This volume; volume 2, started with promise; Buffy thinking she’s pregnant; having to deal with a very normal issue while putting it through her anything but normal perspective as the slayer. Stories like that have heaps of potential, so I was hooked and genuinely interested in how Buffy would deal with this. We also see more of Robin Wood in this story-line and learn more about his mother; known for being the only slayer to have a child. However, it didn’t take long before Joss turned what could have been a truly powerful story into something that’s stupidity and silliness went far beyond that of season 8! It turns out Buffy is actually the Buffy-bot and Andrew has transferred her brain into the machine in order to protect her. The pregnancy symptoms were just technical faults. Yes, I’m serious, this is what ACTUALLY happens! As if that wasn’t painful enough, we have more of Spike’s space ship than I can possibly tolerate (those of you new to the Buffy comics: yes you heard right, Spike has a friggin’ space ship!!!)
I honestly just can’t be bothered anymore. Season 8 had its truly awful and ridiculous moments, but at least it had the mystery of Twilight’s identity and a promising start to keep me buying… but this is just too much. I would have stopped reading at the end of season 8 if it hadn’t been for people telling me how much promise s9 vol 1 showed; one volume in which Buffy actually resembles a vampire slayer before we’re right back to the robot/alien/mind swap sci-fi comedy crap that Joss seems determined to cram down our throats.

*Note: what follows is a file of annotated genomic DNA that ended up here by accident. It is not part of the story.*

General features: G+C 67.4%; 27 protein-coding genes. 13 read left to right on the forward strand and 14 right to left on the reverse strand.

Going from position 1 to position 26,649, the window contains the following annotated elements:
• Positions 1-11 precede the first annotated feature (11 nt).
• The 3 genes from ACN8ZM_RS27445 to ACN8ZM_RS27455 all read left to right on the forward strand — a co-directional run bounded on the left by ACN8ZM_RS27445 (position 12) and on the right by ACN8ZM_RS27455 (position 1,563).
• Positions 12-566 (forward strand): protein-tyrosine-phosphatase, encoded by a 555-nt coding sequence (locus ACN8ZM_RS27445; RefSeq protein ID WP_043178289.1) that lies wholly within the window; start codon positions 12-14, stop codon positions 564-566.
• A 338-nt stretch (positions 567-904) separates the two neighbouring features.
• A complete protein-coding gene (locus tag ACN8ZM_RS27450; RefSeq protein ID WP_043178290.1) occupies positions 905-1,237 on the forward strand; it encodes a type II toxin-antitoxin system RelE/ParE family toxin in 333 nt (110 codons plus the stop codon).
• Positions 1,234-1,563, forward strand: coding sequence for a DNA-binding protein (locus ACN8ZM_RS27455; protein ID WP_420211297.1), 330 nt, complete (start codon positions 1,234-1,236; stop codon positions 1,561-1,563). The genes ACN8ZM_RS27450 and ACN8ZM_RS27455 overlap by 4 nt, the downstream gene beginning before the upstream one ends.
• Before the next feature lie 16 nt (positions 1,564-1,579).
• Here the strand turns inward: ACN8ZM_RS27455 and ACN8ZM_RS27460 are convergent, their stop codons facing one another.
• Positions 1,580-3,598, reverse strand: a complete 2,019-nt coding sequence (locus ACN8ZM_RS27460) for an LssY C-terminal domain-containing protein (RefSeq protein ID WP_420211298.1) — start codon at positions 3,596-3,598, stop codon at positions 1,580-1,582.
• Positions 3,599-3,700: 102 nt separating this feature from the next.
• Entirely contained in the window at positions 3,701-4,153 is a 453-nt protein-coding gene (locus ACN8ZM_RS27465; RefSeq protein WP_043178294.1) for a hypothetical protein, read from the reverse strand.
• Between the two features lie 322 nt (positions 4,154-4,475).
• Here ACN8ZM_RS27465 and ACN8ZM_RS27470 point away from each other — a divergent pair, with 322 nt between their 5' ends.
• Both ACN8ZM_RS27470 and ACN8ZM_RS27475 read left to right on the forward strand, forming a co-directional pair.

I can hardly even convince myself that I’m reading Buffy anymore, let alone a canon continuation. Therefore, I will not be buying Volume 3. Instead I will put on a DVD, because I’m in dire need of reminding myself why I loved this series after reading this.